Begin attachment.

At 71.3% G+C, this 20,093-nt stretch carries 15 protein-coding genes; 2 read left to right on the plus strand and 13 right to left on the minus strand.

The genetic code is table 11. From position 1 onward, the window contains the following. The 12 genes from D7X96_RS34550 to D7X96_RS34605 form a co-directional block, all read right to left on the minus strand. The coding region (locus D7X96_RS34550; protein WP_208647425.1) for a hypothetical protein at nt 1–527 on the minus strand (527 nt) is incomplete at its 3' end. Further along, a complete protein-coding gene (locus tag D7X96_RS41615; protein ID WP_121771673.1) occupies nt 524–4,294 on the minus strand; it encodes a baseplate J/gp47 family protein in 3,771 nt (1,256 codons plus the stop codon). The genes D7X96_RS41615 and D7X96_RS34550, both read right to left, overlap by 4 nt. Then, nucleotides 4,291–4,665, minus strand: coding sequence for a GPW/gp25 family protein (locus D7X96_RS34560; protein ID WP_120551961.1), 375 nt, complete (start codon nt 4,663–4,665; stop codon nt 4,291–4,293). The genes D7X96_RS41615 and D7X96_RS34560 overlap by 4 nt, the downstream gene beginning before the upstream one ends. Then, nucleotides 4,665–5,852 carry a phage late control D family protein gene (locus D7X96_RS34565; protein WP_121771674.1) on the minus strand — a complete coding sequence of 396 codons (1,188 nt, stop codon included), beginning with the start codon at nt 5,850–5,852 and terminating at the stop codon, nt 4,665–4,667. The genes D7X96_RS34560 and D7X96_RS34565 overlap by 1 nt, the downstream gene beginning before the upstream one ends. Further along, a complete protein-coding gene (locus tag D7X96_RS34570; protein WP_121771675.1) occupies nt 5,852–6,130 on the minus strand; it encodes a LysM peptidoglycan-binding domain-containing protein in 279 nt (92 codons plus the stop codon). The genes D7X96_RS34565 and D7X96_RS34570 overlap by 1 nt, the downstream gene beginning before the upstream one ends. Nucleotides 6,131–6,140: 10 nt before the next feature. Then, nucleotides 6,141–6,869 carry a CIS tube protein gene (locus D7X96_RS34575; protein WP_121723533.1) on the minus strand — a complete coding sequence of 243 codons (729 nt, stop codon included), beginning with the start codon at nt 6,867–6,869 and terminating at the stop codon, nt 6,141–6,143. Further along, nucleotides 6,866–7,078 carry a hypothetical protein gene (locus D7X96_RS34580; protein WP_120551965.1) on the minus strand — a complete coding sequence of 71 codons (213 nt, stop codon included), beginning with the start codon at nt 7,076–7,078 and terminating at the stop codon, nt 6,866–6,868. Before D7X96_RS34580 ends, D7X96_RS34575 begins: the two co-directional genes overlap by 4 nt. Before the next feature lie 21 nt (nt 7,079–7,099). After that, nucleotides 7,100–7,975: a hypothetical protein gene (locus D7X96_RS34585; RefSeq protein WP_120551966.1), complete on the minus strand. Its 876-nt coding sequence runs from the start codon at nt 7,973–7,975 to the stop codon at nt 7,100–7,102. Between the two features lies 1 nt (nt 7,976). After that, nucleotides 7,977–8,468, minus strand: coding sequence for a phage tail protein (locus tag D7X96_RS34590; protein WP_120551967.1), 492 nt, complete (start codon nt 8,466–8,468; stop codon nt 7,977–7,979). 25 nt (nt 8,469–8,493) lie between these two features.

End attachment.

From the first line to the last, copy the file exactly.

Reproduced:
At 71.3% G+C, this 20,093-nt stretch carries 15 protein-coding genes; 2 read left to right on the plus strand and 13 right to left on the minus strand.

The genetic code is table 11. From position 1 onward, the window contains the following. The 12 genes from D7X96_RS34550 to D7X96_RS34605 form a co-directional block, all read right to left on the minus strand. The coding region (locus D7X96_RS34550; protein WP_208647425.1) for a hypothetical protein at nt 1–527 on the minus strand (527 nt) is incomplete at its 3' end. Further along, a complete protein-coding gene (locus tag D7X96_RS41615; protein ID WP_121771673.1) occupies nt 524–4,294 on the minus strand; it encodes a baseplate J/gp47 family protein in 3,771 nt (1,256 codons plus the stop codon). The genes D7X96_RS41615 and D7X96_RS34550, both read right to left, overlap by 4 nt. Then, nucleotides 4,291–4,665, minus strand: coding sequence for a GPW/gp25 family protein (locus D7X96_RS34560; protein ID WP_120551961.1), 375 nt, complete (start codon nt 4,663–4,665; stop codon nt 4,291–4,293). The genes D7X96_RS41615 and D7X96_RS34560 overlap by 4 nt, the downstream gene beginning before the upstream one ends. Then, nucleotides 4,665–5,852 carry a phage late control D family protein gene (locus D7X96_RS34565; protein WP_121771674.1) on the minus strand — a complete coding sequence of 396 codons (1,188 nt, stop codon included), beginning with the start codon at nt 5,850–5,852 and terminating at the stop codon, nt 4,665–4,667. The genes D7X96_RS34560 and D7X96_RS34565 overlap by 1 nt, the downstream gene beginning before the upstream one ends. Further along, a complete protein-coding gene (locus tag D7X96_RS34570; protein WP_121771675.1) occupies nt 5,852–6,130 on the minus strand; it encodes a LysM peptidoglycan-binding domain-containing protein in 279 nt (92 codons plus the stop codon). The genes D7X96_RS34565 and D7X96_RS34570 overlap by 1 nt, the downstream gene beginning before the upstream one ends. Nucleotides 6,131–6,140: 10 nt before the next feature. Then, nucleotides 6,141–6,869 carry a CIS tube protein gene (locus D7X96_RS34575; protein WP_121723533.1) on the minus strand — a complete coding sequence of 243 codons (729 nt, stop codon included), beginning with the start codon at nt 6,867–6,869 and terminating at the stop codon, nt 6,141–6,143. Further along, nucleotides 6,866–7,078 carry a hypothetical protein gene (locus D7X96_RS34580; protein WP_120551965.1) on the minus strand — a complete coding sequence of 71 codons (213 nt, stop codon included), beginning with the start codon at nt 7,076–7,078 and terminating at the stop codon, nt 6,866–6,868. Before D7X96_RS34580 ends, D7X96_RS34575 begins: the two co-directional genes overlap by 4 nt. Before the next feature lie 21 nt (nt 7,079–7,099). After that, nucleotides 7,100–7,975: a hypothetical protein gene (locus D7X96_RS34585; RefSeq protein WP_120551966.1), complete on the minus strand. Its 876-nt coding sequence runs from the start codon at nt 7,973–7,975 to the stop codon at nt 7,100–7,102. Between the two features lies 1 nt (nt 7,976). After that, nucleotides 7,977–8,468, minus strand: coding sequence for a phage tail protein (locus tag D7X96_RS34590; protein WP_120551967.1), 492 nt, complete (start codon nt 8,466–8,468; stop codon nt 7,977–7,979). 25 nt (nt 8,469–8,493) lie between these two features.